Editors' note: This review was updated October 6, 2014, with the latest features in version 3.1415926.
Gmail for iOS, Google's official e-mail client for iOS, has evolved over time into a strong offering. And the tweaks keep coming -- the latest version now works with the larger screens on both the iPhone 6 and iPhone 6 Plus without zooming.
Obviously, the Mail app that comes with your iPhone lets you connect to Gmail accounts (as well as several other services), but with the official app from Google you'll get a few more options that you may have come to rely on using Gmail.
Starting with the basics, once you're logged into your account, you'll get a view of your inbox with a Menu button in the upper left and a "compose email" button in the upper right. Just below that (and above your inbox), there's a search field you can use to search all your email.
As you would expect, Gmail for iOS has most of the basic tools found in the browser-based version. You can read mail and browse through threaded conversations, keep track of important messages in a priority inbox, and organize your mail using starred messages, labels, and archive features. Other features include autocompleting contact names as you type, sending and receiving attachments, an infinite scrolling inbox, and Gmail's excellent search functions. You also can use and manage multiple Gmail accounts; respond to Google Calendar invites within e-mail messages; and search features include predictive text as you type for quick inbox searches.
Features added in previous updates let you launch the appropriate Google app (if you have it installed on your iPhone) instead of launching a default Apple app when you touch a link in an e-mail. This means that a YouTube link will automatically open the YouTube app, a Google Maps link will automatically open Google Maps, and a Web URL will open Chrome. This is a departure from what we usually see from Apple, which historically has been pretty particular about developers using the core Apple apps already on your iPhone.
I definitely prefer that it automatically opens YouTube and Google Maps rather than browser-based versions, but I'm fine with Safari for most links. Fortunately, you can pick and choose which Google apps will launch automatically by turning any of these behaviors on or off in the Gmail app settings.
One of the best things about the Gmail app is the way it sorts your mail. The inbox sorts e-mail for you with tabs at the top separated into Primary, Social, Promotions, Updates, and Forums.
The Primary e-mail tab holds e-mails from friends, family, and other direct messages; Social gives you updates from social networks; Promotions give you the latest sales pitches (including those you signed up for); Updates is where you'll find confirmations, receipts, bills, and statements; and Forums gives you the latest news from user forums you're signed up for.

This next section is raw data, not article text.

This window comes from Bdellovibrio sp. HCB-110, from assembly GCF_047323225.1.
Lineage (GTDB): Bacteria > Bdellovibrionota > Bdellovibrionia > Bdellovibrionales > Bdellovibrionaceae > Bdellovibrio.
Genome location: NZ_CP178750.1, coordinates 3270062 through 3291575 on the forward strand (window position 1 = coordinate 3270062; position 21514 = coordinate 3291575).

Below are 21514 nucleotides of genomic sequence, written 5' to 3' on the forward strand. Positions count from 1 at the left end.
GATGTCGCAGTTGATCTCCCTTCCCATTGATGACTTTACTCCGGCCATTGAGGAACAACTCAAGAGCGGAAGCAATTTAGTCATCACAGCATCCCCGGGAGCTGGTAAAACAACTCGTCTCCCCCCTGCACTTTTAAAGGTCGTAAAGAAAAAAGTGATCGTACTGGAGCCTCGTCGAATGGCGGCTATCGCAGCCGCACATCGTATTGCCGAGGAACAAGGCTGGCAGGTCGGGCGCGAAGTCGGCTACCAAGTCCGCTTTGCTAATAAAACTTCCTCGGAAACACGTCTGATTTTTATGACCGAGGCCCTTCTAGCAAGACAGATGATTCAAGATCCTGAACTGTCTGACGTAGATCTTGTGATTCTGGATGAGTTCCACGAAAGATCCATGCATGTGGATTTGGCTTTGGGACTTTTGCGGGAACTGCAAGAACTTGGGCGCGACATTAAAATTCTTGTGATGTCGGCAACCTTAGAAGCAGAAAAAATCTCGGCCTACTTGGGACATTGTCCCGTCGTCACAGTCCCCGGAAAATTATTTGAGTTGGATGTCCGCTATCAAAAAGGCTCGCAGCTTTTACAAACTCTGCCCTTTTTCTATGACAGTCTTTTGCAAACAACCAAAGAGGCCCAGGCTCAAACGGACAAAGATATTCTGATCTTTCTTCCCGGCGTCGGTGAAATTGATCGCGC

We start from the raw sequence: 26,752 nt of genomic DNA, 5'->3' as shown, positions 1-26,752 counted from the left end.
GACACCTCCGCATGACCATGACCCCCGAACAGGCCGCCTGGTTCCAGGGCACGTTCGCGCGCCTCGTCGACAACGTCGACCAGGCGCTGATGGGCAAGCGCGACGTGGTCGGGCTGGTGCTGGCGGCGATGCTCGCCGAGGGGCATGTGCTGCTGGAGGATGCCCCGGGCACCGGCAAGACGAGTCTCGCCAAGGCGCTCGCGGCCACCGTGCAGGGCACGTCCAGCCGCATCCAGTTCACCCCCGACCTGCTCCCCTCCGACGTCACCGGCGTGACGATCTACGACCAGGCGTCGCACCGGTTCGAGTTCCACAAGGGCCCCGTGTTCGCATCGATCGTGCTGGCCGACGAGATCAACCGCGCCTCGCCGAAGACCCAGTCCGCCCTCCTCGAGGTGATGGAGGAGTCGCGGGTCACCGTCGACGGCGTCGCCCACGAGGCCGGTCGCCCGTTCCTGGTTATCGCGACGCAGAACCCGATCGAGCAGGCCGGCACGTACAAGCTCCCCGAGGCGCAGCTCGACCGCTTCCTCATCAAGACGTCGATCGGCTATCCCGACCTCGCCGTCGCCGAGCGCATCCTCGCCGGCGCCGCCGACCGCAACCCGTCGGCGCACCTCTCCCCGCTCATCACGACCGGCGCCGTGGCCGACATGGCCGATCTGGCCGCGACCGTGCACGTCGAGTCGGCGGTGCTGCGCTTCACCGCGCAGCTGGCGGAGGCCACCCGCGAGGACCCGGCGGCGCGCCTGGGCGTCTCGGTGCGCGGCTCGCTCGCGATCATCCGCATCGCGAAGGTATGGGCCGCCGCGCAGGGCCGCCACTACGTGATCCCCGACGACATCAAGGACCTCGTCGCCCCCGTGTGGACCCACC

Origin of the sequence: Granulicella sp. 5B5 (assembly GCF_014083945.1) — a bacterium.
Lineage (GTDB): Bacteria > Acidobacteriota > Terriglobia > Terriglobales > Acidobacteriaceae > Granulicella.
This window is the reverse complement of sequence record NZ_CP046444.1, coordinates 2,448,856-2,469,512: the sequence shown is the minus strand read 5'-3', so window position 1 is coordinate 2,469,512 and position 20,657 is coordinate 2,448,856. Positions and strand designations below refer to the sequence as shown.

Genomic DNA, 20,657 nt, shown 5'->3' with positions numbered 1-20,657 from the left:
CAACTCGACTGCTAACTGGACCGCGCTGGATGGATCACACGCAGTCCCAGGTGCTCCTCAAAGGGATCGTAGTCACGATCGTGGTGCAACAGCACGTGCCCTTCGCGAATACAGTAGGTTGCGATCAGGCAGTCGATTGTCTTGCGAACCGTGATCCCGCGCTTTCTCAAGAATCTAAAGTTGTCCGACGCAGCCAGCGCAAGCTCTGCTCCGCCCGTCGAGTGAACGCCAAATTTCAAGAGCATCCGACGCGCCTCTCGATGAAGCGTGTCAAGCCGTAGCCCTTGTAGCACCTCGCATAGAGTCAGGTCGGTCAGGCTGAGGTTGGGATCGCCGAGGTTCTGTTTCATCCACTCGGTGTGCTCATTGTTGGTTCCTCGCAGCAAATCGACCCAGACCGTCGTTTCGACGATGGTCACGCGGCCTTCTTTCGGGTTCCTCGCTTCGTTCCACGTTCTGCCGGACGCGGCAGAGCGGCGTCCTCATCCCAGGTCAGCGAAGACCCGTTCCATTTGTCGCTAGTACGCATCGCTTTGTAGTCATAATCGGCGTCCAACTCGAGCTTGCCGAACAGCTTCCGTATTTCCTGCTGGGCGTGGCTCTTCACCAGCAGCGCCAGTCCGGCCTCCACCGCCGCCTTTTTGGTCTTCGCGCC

In my testing the behind-the-scenes sorting worked great, making it much easier to scan through e-mail that's important and saving the less important messages for later.
Gmail for iOS also gives you notification options that cut down on constant vibrations or sounds coming from your iPhone every time an e-mail is delivered. Using the settings, you can be very specific about when you receive a notification. You can continue to get notified for all messages, only the messages you marked as important, get no notifications at all, or on a per-account basis. This may seem like a small perk, but if you receive a lot of e-mail like I do, cutting the notifications down to just the e-mails that matter is a great option. You can customize all these settings from the in-app settings page.
While the Gmail app will let you switch between accounts, there is still no option for a unified inbox. It's definitely a plus to be able to add as many as five Gmail accounts to the app, but it would be useful to have the option to look at all incoming email at once.
The other problem isn't about the app itself. With Apple's Mail app on your iPhone, you can already send and receive messages from your Gmail account. Even with more useful features coming in each update to the official Gmail app, having two e-mail clients is not really better than having one. Still, if you're a heavy Gmail user with multiple accounts, it might be worth checking a couple of e-mail clients if you like the experience you get with Gmail.
The Gmail app has a clean interface for checking your mail, lets you send attachments, has handy predictive text for searches, and gives you flexibility with notifications. If you're a full-time Gmail user, you don't need to look further for an email client -- the official Gmail app for iOS is excellent.
With that said, if you have multiple accounts from different services, it means you'll be checking your mail using different apps whether one is Apple's Mail app or a client for another service such as the Yahoo mail app. Even if you just have multiple Gmail accounts you'll be able to view up to five of them in the Gmail app, but you won't be able to open a unified inbox to view them all.
Still, if you're a Gmail user who likes Google's features for organizing e-mail, the official Gmail app is a good option and there are more reasons to make it a mainstay on your home screen with every new update.